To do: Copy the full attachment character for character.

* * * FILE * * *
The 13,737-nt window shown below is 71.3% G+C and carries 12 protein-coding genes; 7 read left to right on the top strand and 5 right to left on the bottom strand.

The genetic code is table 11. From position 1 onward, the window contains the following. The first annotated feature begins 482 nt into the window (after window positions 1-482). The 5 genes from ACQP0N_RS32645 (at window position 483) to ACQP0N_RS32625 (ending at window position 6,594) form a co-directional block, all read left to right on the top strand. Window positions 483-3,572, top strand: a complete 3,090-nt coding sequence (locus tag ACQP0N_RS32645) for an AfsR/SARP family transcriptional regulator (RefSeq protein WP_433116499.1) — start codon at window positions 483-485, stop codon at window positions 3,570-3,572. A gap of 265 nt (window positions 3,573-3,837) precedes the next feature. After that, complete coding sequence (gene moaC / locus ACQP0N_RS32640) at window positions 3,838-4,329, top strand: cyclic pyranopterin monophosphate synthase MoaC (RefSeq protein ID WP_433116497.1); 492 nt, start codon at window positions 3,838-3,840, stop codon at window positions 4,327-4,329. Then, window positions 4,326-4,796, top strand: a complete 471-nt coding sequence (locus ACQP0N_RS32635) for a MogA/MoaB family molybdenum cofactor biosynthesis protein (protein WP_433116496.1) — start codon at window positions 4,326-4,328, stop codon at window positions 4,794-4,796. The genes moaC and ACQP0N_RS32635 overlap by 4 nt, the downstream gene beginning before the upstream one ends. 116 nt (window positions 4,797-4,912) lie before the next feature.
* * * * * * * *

The 13,737-nt window shown below is 71.3% G+C and carries 12 protein-coding genes; 7 read left to right on the top strand and 5 right to left on the bottom strand.

The genetic code is table 11. From position 1 onward, the window contains the following. The first annotated feature begins 482 nt into the window (after window positions 1-482). The 5 genes from ACQP0N_RS32645 (at window position 483) to ACQP0N_RS32625 (ending at window position 6,594) form a co-directional block, all read left to right on the top strand. Window positions 483-3,572, top strand: a complete 3,090-nt coding sequence (locus tag ACQP0N_RS32645) for an AfsR/SARP family transcriptional regulator (RefSeq protein WP_433116499.1) — start codon at window positions 483-485, stop codon at window positions 3,570-3,572. A gap of 265 nt (window positions 3,573-3,837) precedes the next feature. After that, complete coding sequence (gene moaC / locus ACQP0N_RS32640) at window positions 3,838-4,329, top strand: cyclic pyranopterin monophosphate synthase MoaC (RefSeq protein ID WP_433116497.1); 492 nt, start codon at window positions 3,838-3,840, stop codon at window positions 4,327-4,329. Then, window positions 4,326-4,796, top strand: a complete 471-nt coding sequence (locus ACQP0N_RS32635) for a MogA/MoaB family molybdenum cofactor biosynthesis protein (protein WP_433116496.1) — start codon at window positions 4,326-4,328, stop codon at window positions 4,794-4,796. The genes moaC and ACQP0N_RS32635 overlap by 4 nt, the downstream gene beginning before the upstream one ends. 116 nt (window positions 4,797-4,912) lie before the next feature.